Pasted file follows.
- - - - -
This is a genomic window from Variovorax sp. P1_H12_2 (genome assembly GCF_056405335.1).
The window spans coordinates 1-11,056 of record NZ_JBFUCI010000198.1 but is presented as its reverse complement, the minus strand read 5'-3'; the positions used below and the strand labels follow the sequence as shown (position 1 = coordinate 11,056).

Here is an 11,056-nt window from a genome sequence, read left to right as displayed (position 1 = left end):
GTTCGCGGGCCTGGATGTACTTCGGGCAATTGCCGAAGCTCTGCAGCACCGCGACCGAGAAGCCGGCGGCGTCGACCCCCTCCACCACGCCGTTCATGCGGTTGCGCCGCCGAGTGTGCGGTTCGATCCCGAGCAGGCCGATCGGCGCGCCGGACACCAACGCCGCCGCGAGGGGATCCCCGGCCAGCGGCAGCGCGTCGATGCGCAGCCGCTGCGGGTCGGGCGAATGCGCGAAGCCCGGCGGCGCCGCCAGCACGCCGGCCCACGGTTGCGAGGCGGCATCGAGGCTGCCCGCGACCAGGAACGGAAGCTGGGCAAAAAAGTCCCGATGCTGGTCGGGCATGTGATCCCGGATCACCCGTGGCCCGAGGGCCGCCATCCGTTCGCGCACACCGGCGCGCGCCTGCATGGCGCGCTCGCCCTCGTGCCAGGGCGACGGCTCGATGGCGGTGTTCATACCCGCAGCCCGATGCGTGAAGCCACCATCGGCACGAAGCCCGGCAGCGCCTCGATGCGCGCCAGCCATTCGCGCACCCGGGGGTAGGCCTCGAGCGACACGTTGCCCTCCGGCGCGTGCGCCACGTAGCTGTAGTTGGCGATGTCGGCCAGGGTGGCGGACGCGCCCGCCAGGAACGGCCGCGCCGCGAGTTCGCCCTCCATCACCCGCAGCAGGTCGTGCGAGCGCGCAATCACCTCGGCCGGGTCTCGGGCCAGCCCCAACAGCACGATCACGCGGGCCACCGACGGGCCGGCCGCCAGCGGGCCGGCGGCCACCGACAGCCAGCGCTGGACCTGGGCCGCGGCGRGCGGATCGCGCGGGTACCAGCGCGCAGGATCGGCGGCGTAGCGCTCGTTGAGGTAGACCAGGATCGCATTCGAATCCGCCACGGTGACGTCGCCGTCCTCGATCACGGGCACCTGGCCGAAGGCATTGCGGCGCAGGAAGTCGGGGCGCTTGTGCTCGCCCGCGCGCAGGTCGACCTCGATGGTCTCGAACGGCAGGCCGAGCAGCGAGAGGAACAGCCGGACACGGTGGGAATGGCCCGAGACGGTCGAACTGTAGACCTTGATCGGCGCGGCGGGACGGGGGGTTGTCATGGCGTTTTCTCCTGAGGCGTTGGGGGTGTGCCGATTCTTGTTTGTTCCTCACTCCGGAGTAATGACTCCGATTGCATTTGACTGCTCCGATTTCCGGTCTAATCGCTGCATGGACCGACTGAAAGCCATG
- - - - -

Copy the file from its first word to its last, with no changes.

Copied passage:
This is a genomic window from Variovorax sp. P1_H12_2 (genome assembly GCF_056405335.1).
The window spans coordinates 1-11,056 of record NZ_JBFUCI010000198.1 but is presented as its reverse complement, the minus strand read 5'-3'; the positions used below and the strand labels follow the sequence as shown (position 1 = coordinate 11,056).

Here is an 11,056-nt window from a genome sequence, read left to right as displayed (position 1 = left end):
GTTCGCGGGCCTGGATGTACTTCGGGCAATTGCCGAAGCTCTGCAGCACCGCGACCGAGAAGCCGGCGGCGTCGACCCCCTCCACCACGCCGTTCATGCGGTTGCGCCGCCGAGTGTGCGGTTCGATCCCGAGCAGGCCGATCGGCGCGCCGGACACCAACGCCGCCGCGAGGGGATCCCCGGCCAGCGGCAGCGCGTCGATGCGCAGCCGCTGCGGGTCGGGCGAATGCGCGAAGCCCGGCGGCGCCGCCAGCACGCCGGCCCACGGTTGCGAGGCGGCATCGAGGCTGCCCGCGACCAGGAACGGAAGCTGGGCAAAAAAGTCCCGATGCTGGTCGGGCATGTGATCCCGGATCACCCGTGGCCCGAGGGCCGCCATCCGTTCGCGCACACCGGCGCGCGCCTGCATGGCGCGCTCGCCCTCGTGCCAGGGCGACGGCTCGATGGCGGTGTTCATACCCGCAGCCCGATGCGTGAAGCCACCATCGGCACGAAGCCCGGCAGCGCCTCGATGCGCGCCAGCCATTCGCGCACCCGGGGGTAGGCCTCGAGCGACACGTTGCCCTCCGGCGCGTGCGCCACGTAGCTGTAGTTGGCGATGTCGGCCAGGGTGGCGGACGCGCCCGCCAGGAACGGCCGCGCCGCGAGTTCGCCCTCCATCACCCGCAGCAGGTCGTGCGAGCGCGCAATCACCTCGGCCGGGTCTCGGGCCAGCCCCAACAGCACGATCACGCGGGCCACCGACGGGCCGGCCGCCAGCGGGCCGGCGGCCACCGACAGCCAGCGCTGGACCTGGGCCGCGGCGRGCGGATCGCGCGGGTACCAGCGCGCAGGATCGGCGGCGTAGCGCTCGTTGAGGTAGACCAGGATCGCATTCGAATCCGCCACGGTGACGTCGCCGTCCTCGATCACGGGCACCTGGCCGAAGGCATTGCGGCGCAGGAAGTCGGGGCGCTTGTGCTCGCCCGCGCGCAGGTCGACCTCGATGGTCTCGAACGGCAGGCCGAGCAGCGAGAGGAACAGCCGGACACGGTGGGAATGGCCCGAGACGGTCGAACTGTAGACCTTGATCGGCGCGGCGGGACGGGGGGTTGTCATGGCGTTTTCTCCTGAGGCGTTGGGGGTGTGCCGATTCTTGTTTGTTCCTCACTCCGGAGTAATGACTCCGATTGCATTTGACTGCTCCGATTTCCGGTCTAATCGCTGCATGGACCGACTGAAAGCCATG